Yep, Efika is a good software development platform for that kind of parallel development, but it lacks a couple of crucial features to be based for hardware-near development, which will possibly require a "real" eval board instead. A JTAG header is the obvious first one.
I disagree. Why do you need JTAG to develop application-level software? Why do you even need JTAG to develop Linux kernel software when there are plenty of kernel-level and application-level debuggers which operate over ethernet?
A closed-source commercial firmware is the second.
Right, and this stops x86 development somehow too, right? I think if you are developing hardware you need to consider licensing a firmware or spending a hell of a lot of time developing your own (or your own support for an existing Open Source firmware, at least).
It's actually far cheaper to license the Genesi Aura firmware than it is to pay an engineer to develop U-Boot support over the course of a month. It wouldn't be tenable to license it if it wasn't.
It all depends on how low-level development is required for the application.
I'm not saying those choices weren't suitable for Genesi to make, they clearly were (I doubt many current Efika users miss JTAG or firmware sources).
We have had literally 3 people express a genuine interest in JTAG. I mean, people who already own the hardware required (wigglers and host software are not cheap) and had a real need which could not be solved any other way (software or otherwise).
I get the question all the time (why eval boards are so expensive). The answer is simple: They are there to be available for customers who are serious about buying _chips_ in volume, so they can evaluate them, and they are not meant for the end-user market. There's a significant amount of support involved per customer, boards are smaller volume and that really adds up in cost.
Also, and probably most significantly, the eval board price is rarely a hurdle for those looking to develop a new system while end users are much more price sensitive.
We have several examples where companies want to evaluate the MPC5200B for a solution and have jumped at the chance to buy a working Efika for $99 rather than then $3000 Lite5200B. Remember when you want to use a new chip (and if you are on the bleeding edge as with the MPC5121E or MPC8610) then you do not know if you are going to buy a huge quantity of chips. Buying 3 or 4 development boards for your team is a huge outlay to find out that this system does not meet your needs, compared to the $400 it would cost to buy the same number of Efika systems.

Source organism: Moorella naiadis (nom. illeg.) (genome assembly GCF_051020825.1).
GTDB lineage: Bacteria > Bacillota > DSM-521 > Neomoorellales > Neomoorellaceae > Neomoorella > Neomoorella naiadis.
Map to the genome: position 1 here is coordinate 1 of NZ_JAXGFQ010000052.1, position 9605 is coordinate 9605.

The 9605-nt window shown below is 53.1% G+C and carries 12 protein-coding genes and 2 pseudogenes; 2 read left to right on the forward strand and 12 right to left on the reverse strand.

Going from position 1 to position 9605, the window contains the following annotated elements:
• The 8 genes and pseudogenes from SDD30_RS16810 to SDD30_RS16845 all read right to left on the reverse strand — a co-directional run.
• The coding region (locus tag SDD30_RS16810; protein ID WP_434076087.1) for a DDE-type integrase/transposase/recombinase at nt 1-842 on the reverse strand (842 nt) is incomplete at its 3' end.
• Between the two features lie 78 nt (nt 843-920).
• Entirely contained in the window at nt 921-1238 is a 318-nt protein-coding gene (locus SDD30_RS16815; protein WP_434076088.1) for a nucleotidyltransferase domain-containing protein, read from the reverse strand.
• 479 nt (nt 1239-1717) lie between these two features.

What if you are a startup and just don't have $10,000 of cash you can throw into "wondering if it's a good chip or not"?
The first step is always a larger board though, ITX or something, then keep revising it down taking off the features people do not seem to use.
Exactly, and this is why the semiconductor eval boards are so often complex: so their customers can take a subset of that and base their design off of that. I'd expect that's exactly what Genesi did to make the Efika (base it on the reference design, added a few things and took off things no longer needed + add new firmware).
The Efika design is "from scratch"; it is not directly or indirectly derived from the Lite5200B except by example and reference.
There are several things done wrong on the Lite5200B design for a start. Also, why start with something so complex?
Most of the peripherals on the MPC5200B are industry standard connectivity. USB connects via one of two standard PHY connections. Ethernet MII.. AC97.. PCI.. I2C for the system management PIC.. serial port.. a lot of the design where applicable was simply dropped in from the Pegasos (I'm sure you noticed the audio connectors are identical..)
You do not need a complex development board to implement this chip or any of Freescale's similar SoC designs on a suitable board. Sometimes it is better to go for a clean slate, than to take an existing design and rip out the things you do not need. We have built a substantial library of "parts" that can drop into new designs with very little effort..
Matt Sealey, Genesi USA Inc.
Product Development Analyst